That plays into your point about trusting the data too. If you’re not capturing the data accurately, then there’s a lack of trust there. I’m sure that was another metric of success that you were able to use in that project specifically.

A: That’s right. And sometimes that’s just qualitative. I have gone around to all IT departments and business teams and said things such as “Well, how much do you trust the data?” They give me a Red, Amber, Green, and then I can get back and say, “Well, one hundred percent of people said red.” And it’s just mortifying. But then I can get back and say, “Tell me about consistency.” And that just opens up a whole bunch of things as well. Normally I can put these things together and then I can say, “Look, there’s clear requests from your teams to have a new system.” Then you move forward from there.I think sometimes these complaints about data don’t always get there. So they make some teams appear as support systems, but then it becomes easier to build a business case to say, “Look, we have all of these problems right across the business. We can solve these by implementing something that’s much more business-focused and much more business-friendly and also more consistent.”

Absolutely. Building the business case for solving a problem is necessary, especially at that enterprise level. You’re such a wealth of information. And obviously we love following you on Twitter and all of your social outlets. I’d be curious to learn more about where you like to get your information and to stay on top of what’s going on in the ecosystem.

A: Yes. I do a few things. I use a solution called Sighteer. They send me great tailored information every day. I give them a list of things that I’m interested in, leadership and data science. Then they send me a curated list using artificial intelligence. And they do that everyday for me. So that really helps me a lot. I also tend to read up on industry blogs. I love data visualization, so I always follow what Steven Fuze is doing. I follow your blog as well. I love thought leadership. You’ve got some really great thought leadership there and that’s what I like. I like things that feel relatable, that I can understand the business perspective. I think if sometimes people go too deep into the technology, then it’s a sort of bits and bites kind of level. I think it becomes harder for business people to relate it to what their problems are. So I think that can be a tough thing for getting the right audience for very technical information.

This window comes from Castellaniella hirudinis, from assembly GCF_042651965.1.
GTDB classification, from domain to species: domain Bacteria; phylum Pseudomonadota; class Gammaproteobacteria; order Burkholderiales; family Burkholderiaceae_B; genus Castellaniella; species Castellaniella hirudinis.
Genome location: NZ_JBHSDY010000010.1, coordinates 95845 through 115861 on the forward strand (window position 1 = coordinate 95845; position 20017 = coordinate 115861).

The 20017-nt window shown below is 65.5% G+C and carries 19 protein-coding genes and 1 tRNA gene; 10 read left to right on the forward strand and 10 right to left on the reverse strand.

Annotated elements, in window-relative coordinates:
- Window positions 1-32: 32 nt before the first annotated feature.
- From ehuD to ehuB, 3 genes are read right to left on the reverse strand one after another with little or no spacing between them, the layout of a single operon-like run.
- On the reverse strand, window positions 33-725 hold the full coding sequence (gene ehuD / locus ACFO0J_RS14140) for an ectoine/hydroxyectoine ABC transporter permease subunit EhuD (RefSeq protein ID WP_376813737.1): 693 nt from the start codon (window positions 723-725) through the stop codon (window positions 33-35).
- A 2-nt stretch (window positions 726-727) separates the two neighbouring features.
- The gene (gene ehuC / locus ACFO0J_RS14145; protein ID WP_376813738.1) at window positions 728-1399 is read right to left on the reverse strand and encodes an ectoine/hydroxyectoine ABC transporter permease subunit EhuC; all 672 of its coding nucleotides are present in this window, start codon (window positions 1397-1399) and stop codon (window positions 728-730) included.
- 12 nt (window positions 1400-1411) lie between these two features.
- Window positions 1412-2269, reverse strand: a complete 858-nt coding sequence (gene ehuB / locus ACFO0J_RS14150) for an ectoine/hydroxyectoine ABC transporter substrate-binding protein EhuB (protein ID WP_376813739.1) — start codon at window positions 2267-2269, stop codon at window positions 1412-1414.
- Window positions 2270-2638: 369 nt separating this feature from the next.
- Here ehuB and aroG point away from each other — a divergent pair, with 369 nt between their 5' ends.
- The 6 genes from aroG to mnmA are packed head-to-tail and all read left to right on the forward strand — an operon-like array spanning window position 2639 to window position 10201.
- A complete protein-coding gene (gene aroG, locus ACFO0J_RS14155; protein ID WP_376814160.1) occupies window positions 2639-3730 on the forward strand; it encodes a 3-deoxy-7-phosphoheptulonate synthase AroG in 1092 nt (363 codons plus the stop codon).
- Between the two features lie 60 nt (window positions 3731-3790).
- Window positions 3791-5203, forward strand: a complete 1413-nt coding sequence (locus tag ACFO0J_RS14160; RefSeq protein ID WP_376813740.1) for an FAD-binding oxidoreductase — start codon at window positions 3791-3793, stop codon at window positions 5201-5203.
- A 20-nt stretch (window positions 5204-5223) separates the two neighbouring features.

That’s very kind of you to say about the AtScale blog. We try to do as much as we can to be as educational across the different persona types in the business, because to your point earlier,  a lot of these data problems or business problems. The better we can do to articulate solutions to a business person, the easier it is for them to try to solve the problem.

A: Yes. Cause I really think that leaders do need that advice. I feel quite strongly about that because when I speak to the C suite, sometimes when they get to trust you a little bit, they will see things like, “You know, I just don’t want to feel and look like an idiot in front of my team who are way more technical and savvy than I am.” Because when you reach those dizzy heights of leadership, you don’t always get to code or read all the technical blogs and it can feel that your team is just running rings around you. If you can give people a vision and harness that energy towards something more successful and give people those insights, then the leaders don’t feel quite as much on the back foot. It is hard to be vulnerable and be a leader at the same time. And I think that is a pressure.